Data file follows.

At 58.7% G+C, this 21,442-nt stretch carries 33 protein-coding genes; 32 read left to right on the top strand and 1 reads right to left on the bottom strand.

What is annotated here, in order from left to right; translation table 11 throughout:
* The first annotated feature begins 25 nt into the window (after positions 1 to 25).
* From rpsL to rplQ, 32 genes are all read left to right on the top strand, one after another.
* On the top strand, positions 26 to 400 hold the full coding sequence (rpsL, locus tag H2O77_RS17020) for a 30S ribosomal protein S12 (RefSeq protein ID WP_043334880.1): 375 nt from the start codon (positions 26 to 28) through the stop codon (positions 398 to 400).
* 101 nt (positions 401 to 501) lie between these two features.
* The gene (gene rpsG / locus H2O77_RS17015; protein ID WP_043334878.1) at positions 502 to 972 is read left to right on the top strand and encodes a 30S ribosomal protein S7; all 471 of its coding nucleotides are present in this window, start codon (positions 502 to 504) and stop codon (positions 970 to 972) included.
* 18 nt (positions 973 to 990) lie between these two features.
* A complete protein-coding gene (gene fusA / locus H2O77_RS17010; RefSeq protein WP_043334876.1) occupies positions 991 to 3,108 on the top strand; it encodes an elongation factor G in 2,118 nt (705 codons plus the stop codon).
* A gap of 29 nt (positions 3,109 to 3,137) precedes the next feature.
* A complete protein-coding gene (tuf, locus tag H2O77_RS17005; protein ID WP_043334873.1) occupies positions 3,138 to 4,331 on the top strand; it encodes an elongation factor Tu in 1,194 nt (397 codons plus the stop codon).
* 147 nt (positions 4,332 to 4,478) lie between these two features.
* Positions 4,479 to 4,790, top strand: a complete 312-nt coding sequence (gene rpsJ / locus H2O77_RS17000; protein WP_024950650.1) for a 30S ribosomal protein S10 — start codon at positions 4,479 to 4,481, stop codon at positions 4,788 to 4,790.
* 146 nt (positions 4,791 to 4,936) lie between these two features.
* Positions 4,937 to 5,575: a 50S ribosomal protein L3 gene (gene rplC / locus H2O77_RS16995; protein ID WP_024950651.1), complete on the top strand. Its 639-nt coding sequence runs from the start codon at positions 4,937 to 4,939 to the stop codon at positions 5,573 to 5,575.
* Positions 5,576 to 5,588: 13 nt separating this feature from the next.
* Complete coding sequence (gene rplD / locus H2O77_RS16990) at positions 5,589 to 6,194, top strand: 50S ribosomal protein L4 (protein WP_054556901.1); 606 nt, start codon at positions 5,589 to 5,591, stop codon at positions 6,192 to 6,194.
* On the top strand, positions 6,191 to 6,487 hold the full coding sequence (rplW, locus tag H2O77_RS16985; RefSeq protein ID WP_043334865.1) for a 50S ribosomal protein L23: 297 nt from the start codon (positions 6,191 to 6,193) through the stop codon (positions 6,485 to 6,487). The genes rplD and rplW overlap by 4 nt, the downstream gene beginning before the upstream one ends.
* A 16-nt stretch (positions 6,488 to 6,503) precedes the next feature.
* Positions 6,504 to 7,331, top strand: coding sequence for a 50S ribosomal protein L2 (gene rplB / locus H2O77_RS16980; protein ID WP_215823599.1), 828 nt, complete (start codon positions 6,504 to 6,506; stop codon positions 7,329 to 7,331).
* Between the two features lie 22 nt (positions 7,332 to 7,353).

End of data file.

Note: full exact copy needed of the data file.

At 58.7% G+C, this 21,442-nt stretch carries 33 protein-coding genes; 32 read left to right on the top strand and 1 reads right to left on the bottom strand.

What is annotated here, in order from left to right; translation table 11 throughout:
* The first annotated feature begins 25 nt into the window (after positions 1 to 25).
* From rpsL to rplQ, 32 genes are all read left to right on the top strand, one after another.
* On the top strand, positions 26 to 400 hold the full coding sequence (rpsL, locus tag H2O77_RS17020) for a 30S ribosomal protein S12 (RefSeq protein ID WP_043334880.1): 375 nt from the start codon (positions 26 to 28) through the stop codon (positions 398 to 400).
* 101 nt (positions 401 to 501) lie between these two features.
* The gene (gene rpsG / locus H2O77_RS17015; protein ID WP_043334878.1) at positions 502 to 972 is read left to right on the top strand and encodes a 30S ribosomal protein S7; all 471 of its coding nucleotides are present in this window, start codon (positions 502 to 504) and stop codon (positions 970 to 972) included.
* 18 nt (positions 973 to 990) lie between these two features.
* A complete protein-coding gene (gene fusA / locus H2O77_RS17010; RefSeq protein WP_043334876.1) occupies positions 991 to 3,108 on the top strand; it encodes an elongation factor G in 2,118 nt (705 codons plus the stop codon).
* A gap of 29 nt (positions 3,109 to 3,137) precedes the next feature.
* A complete protein-coding gene (tuf, locus tag H2O77_RS17005; protein ID WP_043334873.1) occupies positions 3,138 to 4,331 on the top strand; it encodes an elongation factor Tu in 1,194 nt (397 codons plus the stop codon).
* 147 nt (positions 4,332 to 4,478) lie between these two features.
* Positions 4,479 to 4,790, top strand: a complete 312-nt coding sequence (gene rpsJ / locus H2O77_RS17000; protein WP_024950650.1) for a 30S ribosomal protein S10 — start codon at positions 4,479 to 4,481, stop codon at positions 4,788 to 4,790.
* 146 nt (positions 4,791 to 4,936) lie between these two features.
* Positions 4,937 to 5,575: a 50S ribosomal protein L3 gene (gene rplC / locus H2O77_RS16995; protein ID WP_024950651.1), complete on the top strand. Its 639-nt coding sequence runs from the start codon at positions 4,937 to 4,939 to the stop codon at positions 5,573 to 5,575.
* Positions 5,576 to 5,588: 13 nt separating this feature from the next.
* Complete coding sequence (gene rplD / locus H2O77_RS16990) at positions 5,589 to 6,194, top strand: 50S ribosomal protein L4 (protein WP_054556901.1); 606 nt, start codon at positions 5,589 to 5,591, stop codon at positions 6,192 to 6,194.
* On the top strand, positions 6,191 to 6,487 hold the full coding sequence (rplW, locus tag H2O77_RS16985; RefSeq protein ID WP_043334865.1) for a 50S ribosomal protein L23: 297 nt from the start codon (positions 6,191 to 6,193) through the stop codon (positions 6,485 to 6,487). The genes rplD and rplW overlap by 4 nt, the downstream gene beginning before the upstream one ends.
* A 16-nt stretch (positions 6,488 to 6,503) precedes the next feature.
* Positions 6,504 to 7,331, top strand: coding sequence for a 50S ribosomal protein L2 (gene rplB / locus H2O77_RS16980; protein ID WP_215823599.1), 828 nt, complete (start codon positions 6,504 to 6,506; stop codon positions 7,329 to 7,331).
* Between the two features lie 22 nt (positions 7,332 to 7,353).